By Kyle Barr and James Grottola
Down in the tucked away corner of the Stony Brook University Union building, where a small hallway reveals through cracks in open doors displays the interfaith community in a subtle richness, a community soon to be moving from the Stony Brook Union once it closes.
One open door lets gusts of wind, soft piano music and psalm drift down the hall from the interfaith chapel. Another door displays sights of young people sitting on the floor, hovering over notebooks, and they laughing inside the Catholic chapel while just down the hall Reverend Zhe Huang is seen advising young students from his office. Like a community layered on top of the larger Stony Brook constituency, the Union Interfaith center is tight enough they are their own fusion of faith.
Like the now yellowed and faded construction plan pamphlet published in 1966 for the Union construction says, the building was built to house the cultural needs of the religious members of Stony Brook university, and was “designed to meet the cultural, recreational and social needs of the students.”
The original plan was for all of the organizations housed in the Union out by the beginning of January 2016. The plan has changed because the new dorms on Toll Drive are still incomplete. The goal now will be to move all the organizations, except for the food vendors, out of the Union by summer 2016, director of facilities operations Howard Gunston said.
The lack of news about specifics for the move away from the Union made speculation scarce. The chair of the interfaith center, Rabbi Joseph Topek declined to comment.
“Until we know where we’re going, when, how, I don’t feel like I can talk about it,” Topek said.
When asked how people come to know about the interfaith center, Catholic Campus Minister Joanne Buonocore laughed.
“Most of them don’t even know where we are now,” she said, then laughed again. “Going to a new location might help us, might give us different visibility.”
If the interfaith community is worried about anything it is when they move will they still have the same religious sites on campus that are necessary for their practice.
“They know we can still have mass downstairs until the end of spring semester, so I’m glad about that. All of our stuff is in this building. They’ve been here since this building went up,” Buonocore said. “That’s what they’re promising us, we have at least 100 people every Sunday and we need to accommodate that.”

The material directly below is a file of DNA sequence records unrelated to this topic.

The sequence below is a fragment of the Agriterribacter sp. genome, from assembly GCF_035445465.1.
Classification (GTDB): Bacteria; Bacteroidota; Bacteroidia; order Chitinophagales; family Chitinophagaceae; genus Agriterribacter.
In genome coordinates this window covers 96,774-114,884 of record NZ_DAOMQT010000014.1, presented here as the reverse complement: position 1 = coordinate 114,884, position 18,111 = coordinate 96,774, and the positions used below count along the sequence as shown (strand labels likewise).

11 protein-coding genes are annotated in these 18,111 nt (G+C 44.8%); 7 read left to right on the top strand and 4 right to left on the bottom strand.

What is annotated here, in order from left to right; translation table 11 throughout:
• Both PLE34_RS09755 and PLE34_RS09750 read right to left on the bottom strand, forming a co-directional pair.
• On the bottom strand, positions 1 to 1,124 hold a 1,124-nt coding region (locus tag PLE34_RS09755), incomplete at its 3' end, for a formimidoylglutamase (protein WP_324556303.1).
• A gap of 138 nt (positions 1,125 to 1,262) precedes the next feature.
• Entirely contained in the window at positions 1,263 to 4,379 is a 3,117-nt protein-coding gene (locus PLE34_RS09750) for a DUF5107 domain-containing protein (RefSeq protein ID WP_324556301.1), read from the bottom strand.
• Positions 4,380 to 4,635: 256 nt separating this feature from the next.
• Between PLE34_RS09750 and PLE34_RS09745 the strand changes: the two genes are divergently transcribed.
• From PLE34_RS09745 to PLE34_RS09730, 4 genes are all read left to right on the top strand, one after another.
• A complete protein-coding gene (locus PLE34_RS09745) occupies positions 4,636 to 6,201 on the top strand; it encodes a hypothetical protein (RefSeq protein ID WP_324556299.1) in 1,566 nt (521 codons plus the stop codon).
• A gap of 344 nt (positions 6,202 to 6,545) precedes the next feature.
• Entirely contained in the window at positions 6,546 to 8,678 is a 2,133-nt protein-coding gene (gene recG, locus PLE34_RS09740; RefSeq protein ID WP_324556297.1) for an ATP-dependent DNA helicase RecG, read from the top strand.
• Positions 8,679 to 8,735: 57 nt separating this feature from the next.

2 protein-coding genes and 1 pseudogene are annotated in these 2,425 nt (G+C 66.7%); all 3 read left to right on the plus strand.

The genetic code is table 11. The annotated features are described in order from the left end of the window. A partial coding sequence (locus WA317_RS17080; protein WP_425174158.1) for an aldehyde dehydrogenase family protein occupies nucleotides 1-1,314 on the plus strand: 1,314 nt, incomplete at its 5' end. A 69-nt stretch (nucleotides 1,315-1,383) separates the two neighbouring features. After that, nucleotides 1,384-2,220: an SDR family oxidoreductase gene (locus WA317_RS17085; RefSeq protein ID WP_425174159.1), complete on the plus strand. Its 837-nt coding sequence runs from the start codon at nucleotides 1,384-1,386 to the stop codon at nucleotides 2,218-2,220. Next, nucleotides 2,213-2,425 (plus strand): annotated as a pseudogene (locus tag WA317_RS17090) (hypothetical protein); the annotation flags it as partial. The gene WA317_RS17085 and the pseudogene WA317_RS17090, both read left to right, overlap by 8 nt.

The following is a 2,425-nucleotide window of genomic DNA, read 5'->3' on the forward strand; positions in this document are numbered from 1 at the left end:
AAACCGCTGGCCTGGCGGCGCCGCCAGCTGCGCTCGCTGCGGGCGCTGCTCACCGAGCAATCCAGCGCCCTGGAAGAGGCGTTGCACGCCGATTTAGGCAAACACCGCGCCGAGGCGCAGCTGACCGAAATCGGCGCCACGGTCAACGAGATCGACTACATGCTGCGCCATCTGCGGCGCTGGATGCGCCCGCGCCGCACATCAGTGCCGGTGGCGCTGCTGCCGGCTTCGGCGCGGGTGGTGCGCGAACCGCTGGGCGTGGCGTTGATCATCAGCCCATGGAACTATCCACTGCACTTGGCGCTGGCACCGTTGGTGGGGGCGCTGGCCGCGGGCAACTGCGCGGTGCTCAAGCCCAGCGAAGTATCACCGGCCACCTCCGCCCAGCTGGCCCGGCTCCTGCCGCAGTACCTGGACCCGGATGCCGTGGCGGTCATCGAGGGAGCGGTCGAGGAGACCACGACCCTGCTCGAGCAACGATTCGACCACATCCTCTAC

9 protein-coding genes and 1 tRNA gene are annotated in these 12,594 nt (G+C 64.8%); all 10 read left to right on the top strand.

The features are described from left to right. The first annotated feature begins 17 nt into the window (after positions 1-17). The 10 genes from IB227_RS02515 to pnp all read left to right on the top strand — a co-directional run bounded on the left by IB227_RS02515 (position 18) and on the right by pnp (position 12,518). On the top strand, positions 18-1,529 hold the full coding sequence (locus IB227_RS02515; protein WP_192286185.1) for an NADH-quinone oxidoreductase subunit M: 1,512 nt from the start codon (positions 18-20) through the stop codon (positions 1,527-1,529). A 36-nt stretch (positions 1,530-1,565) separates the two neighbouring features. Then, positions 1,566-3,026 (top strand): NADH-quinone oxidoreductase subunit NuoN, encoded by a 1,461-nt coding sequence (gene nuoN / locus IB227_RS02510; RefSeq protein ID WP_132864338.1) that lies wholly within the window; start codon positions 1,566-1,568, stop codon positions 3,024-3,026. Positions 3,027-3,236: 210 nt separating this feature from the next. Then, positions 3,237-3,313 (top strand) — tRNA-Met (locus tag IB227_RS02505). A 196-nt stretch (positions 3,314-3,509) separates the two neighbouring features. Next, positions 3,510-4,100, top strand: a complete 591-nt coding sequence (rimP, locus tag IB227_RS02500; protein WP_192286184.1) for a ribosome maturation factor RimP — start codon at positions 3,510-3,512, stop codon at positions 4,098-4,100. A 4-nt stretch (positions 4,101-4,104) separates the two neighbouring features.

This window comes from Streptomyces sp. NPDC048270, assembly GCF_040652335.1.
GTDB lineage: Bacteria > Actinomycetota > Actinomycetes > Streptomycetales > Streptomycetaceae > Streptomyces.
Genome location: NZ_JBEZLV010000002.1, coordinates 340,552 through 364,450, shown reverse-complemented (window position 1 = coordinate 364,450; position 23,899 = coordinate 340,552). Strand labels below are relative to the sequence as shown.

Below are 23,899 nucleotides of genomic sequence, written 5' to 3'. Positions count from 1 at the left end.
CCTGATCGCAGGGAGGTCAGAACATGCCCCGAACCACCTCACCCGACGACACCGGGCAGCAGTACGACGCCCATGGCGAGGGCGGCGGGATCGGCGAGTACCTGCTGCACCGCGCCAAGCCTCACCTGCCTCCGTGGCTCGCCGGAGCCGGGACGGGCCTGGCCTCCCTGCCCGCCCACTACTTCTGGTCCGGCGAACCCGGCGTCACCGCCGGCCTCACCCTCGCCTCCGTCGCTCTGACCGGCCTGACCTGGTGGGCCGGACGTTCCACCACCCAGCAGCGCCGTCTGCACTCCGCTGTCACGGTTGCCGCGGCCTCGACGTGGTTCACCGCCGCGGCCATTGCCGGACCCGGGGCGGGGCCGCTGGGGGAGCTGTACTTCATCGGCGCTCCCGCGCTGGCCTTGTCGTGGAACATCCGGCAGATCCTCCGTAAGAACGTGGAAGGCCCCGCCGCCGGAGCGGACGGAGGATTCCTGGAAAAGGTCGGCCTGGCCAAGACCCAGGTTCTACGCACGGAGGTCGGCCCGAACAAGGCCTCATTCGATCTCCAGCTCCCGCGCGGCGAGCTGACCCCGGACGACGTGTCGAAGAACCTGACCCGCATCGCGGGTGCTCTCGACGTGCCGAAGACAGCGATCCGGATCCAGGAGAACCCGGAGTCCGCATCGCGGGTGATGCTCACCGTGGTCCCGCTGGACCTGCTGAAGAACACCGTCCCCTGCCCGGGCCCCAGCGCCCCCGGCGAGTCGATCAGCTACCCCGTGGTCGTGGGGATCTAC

Gunston said they do not currently know where the interfaith clubs will be located. As compared to the other organizations which are moving out of the Union, the Interfaith clubs will be in temporary residences, and will eventually be moved back. “The interfaith center, though, as kindof sophisticated as it is to move it, it is moving back into the union, because it really fits into the spirit of the building. We’ve been designing a new wing of the building with them in mind,” Gunston said.
For the Islamic students, there are several necessary facilities they require to even pray. “We need something as closely similar as possible to what we have now,” Omama Ali, a member of the Muslim Student Association at Stony Brook University, said.
For their prayers, the Muslim students require a washing station in the bathrooms in order to wash before prayer. The students currently do not know if any of this will be provided in the new faith based spaces, but it is necessary to practice their religion, Ali said.
“Once we have the space identified, then we’ll be meeting with each of the individual chaplains so we can identify what they need. Once we can start talking about them, we can make all the chaplains as comfortable as possible with the move,” Gunston said.
The Interfaith community has grown close in the several decades it has been together. They conduct interfaith projects such as an interfaith dinner around Thanksgiving, and they have weekly meetings.
“It’s a nice strong community,” Ali said.
“We work on projects together, we keep in touch. It’s helpful for us to be together in the same place,” Buonocore said. “We don’t even know if during this temporary construction which could last several years if we will still be in the same place together, we don’t know if we’ll be scattered across campus.”
Gunston said that the interfaith community will be kept together after the move.